This recreation area is part of Center Hill Lake
Almost all of their sites have a view of the lake. Tent sites give just enough space for seclusion and everyone sites are on elevated platforms. Plenty of bathhouse access and if you like to paddle the candy is close by too.
Campgrounds were clean and spaced out welll, every camp site has its own square to prevent sleeping on top of one another. Campsites are right near the lake with plenty of hiking trails !
First time camping in our camper, on platforms. Loved it! Very informative pontoon boat tour with a Park Ranger. Great lunch at the marina too!
I'm from New England and relocated to Tennessee in 2016. The first time I went camping at Edgar Evans, I had no idea what was going on! All I saw was platforms, and what I considered 'normal' camping sites were labeled 'primitive' sites. I was in total awe. I didn't know how it was going to work with a tent, but my boyfriend showed me that all you need to do is bring nails to hammer down and secure your tent to the wooden platform. Where as I was at first turned off by the platform, there are a few pluses:
-It rains A LOT in Tennessee. When I used to camp up north, we got flooded out during heavy rains, as we were camping directly on the ground. The platform keeps you elevated, so digging a trench around your tent is a non-issue.
-If you get a waterfront site (HIGHLY recommended), the views are gorgeous. I'd say go for the sites in the lower 40s - they're super close to a bathhouse and a few paths that will bring you down to the edge of some gorgeous cliffs, giving you the best view in the site. If you go in the other direction, you'll be looking at a community of house boats, which kinda blew my mind, as clusters of houseboats aren't really a thing up north, either.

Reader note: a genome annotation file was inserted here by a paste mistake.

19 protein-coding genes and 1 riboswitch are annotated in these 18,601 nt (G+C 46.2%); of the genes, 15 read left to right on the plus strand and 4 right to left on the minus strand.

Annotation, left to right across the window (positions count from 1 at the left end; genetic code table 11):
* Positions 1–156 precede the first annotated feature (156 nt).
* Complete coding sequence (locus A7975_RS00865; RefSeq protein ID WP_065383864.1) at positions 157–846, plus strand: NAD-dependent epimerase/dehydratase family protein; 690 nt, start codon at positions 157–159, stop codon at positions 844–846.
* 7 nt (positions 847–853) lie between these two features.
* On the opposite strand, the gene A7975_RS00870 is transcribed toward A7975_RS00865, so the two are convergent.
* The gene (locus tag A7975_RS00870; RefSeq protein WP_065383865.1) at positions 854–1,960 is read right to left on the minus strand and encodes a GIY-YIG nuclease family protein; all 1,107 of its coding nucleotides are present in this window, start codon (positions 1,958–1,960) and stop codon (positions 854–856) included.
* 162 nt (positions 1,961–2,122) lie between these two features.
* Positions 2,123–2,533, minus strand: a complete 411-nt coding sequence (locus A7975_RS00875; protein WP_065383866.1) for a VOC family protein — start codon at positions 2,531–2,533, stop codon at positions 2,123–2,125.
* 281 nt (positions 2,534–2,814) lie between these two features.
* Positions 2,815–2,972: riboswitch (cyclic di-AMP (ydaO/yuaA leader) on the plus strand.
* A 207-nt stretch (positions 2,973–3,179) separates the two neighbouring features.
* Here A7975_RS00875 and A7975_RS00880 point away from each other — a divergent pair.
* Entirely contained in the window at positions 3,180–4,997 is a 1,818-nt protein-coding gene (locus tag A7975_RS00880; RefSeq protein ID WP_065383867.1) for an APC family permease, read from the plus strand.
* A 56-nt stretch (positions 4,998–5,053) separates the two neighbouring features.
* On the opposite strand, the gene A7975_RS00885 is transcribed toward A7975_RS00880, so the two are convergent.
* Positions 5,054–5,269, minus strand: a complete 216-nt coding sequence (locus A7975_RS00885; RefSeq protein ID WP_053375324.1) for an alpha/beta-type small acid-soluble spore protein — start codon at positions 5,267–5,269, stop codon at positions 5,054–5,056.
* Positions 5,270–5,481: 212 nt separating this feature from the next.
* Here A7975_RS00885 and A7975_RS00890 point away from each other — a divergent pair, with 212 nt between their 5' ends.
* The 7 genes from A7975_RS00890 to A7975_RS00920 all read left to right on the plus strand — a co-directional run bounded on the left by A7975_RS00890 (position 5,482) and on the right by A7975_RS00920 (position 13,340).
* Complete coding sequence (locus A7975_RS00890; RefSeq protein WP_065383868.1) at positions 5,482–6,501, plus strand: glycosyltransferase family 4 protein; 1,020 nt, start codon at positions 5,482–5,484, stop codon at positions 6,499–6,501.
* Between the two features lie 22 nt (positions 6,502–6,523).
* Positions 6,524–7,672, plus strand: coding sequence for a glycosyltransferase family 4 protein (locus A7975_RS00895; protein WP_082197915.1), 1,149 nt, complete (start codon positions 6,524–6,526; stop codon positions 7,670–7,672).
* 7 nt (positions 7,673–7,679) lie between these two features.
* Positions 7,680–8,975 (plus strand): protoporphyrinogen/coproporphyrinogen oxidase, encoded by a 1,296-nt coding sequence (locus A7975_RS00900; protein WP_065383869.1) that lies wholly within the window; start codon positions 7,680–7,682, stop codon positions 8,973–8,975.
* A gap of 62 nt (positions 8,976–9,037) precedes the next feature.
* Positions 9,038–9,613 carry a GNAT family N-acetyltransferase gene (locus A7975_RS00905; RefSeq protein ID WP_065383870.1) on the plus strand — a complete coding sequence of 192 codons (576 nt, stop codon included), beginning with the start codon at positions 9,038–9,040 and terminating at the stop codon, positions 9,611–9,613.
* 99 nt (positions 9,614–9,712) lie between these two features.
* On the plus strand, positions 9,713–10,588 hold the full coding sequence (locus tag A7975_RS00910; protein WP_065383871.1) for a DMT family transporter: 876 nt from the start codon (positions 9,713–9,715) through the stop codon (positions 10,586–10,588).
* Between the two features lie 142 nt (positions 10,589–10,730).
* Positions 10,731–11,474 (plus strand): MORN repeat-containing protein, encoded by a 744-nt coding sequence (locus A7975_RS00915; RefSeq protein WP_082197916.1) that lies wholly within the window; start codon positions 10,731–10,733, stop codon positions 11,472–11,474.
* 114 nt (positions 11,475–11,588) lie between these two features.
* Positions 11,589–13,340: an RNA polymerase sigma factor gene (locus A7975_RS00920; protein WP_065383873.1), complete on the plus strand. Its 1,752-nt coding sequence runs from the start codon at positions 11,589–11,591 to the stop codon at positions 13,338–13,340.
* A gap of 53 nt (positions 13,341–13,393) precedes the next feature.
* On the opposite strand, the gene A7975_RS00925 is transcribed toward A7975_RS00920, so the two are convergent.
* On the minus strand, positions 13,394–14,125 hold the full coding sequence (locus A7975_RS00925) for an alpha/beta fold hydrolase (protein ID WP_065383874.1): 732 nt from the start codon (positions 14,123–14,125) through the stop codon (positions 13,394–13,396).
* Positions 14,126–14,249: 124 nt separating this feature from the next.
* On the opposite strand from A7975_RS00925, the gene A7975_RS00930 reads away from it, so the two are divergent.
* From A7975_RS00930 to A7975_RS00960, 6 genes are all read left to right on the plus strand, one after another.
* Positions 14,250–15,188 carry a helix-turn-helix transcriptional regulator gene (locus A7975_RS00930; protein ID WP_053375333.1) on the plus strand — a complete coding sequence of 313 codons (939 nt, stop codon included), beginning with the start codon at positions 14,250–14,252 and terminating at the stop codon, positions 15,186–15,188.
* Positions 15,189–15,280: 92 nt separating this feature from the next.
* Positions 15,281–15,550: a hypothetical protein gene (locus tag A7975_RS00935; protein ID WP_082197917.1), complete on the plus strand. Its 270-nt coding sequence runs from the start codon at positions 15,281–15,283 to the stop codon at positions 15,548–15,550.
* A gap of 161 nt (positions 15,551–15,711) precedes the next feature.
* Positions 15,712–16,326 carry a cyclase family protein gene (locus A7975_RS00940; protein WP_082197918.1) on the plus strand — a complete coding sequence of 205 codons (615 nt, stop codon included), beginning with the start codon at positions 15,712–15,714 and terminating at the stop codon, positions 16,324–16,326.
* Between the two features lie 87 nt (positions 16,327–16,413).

-You can comfortably fit two tents on a platform; three is pushing it, but we've seen people pack around four in (which I don't think you're actually supposed to do).
-Something else I've noticed in TN - virtually all camping takes place at State Parks, and Edgar Evans is one of the few that actually offers wooden platforms and primitive sites. Most of them offer concrete platforms for RVs and smaller trailers, making it difficult to camp with a tent.
The sites in the lower 40s also offer more level ground for the fire pits. Some sites have a really steep drop off, which make it difficult to place chairs and sit and relax without being a little wobbly.
There's also a pretty big trail system to explore, and it seems like you might need to set aside an entire day to do the loop in its entirety - we're still planning on doing that! I find that I get more immersed in relaxation mode when I'm there instead of active hiking mode - taking a chair down to the cliffs and sitting by the water with a book makes for some beautiful downtime!
All of this being said, this is our favorite spot! We've come here at least twice, if not three times a year since I've moved down here. The staff is friendly and helpful, the campers are friendly, and there's usually lots of adorable dogs around to pet lol! Definitely love this place!
Edgar Evins State Park off I40 exit 268, 4.8 miles to the park entrance.
As soon as you enter the park you start driving up. The campground starts at the top of the hill and the sites are decks! Pro- you are tree top level and pretty good on privacy with trees in between sites. Con- your fire pit is obviously not on the wood deck so it’s a walk back and forth if you don’t have alternative cooking methods.
Next something to consider if you are not proficient in backing your camper this may not be the first campsite you wanna practice at. Some of these sites you are backing uphill, up a ramp onto the deck, little tense.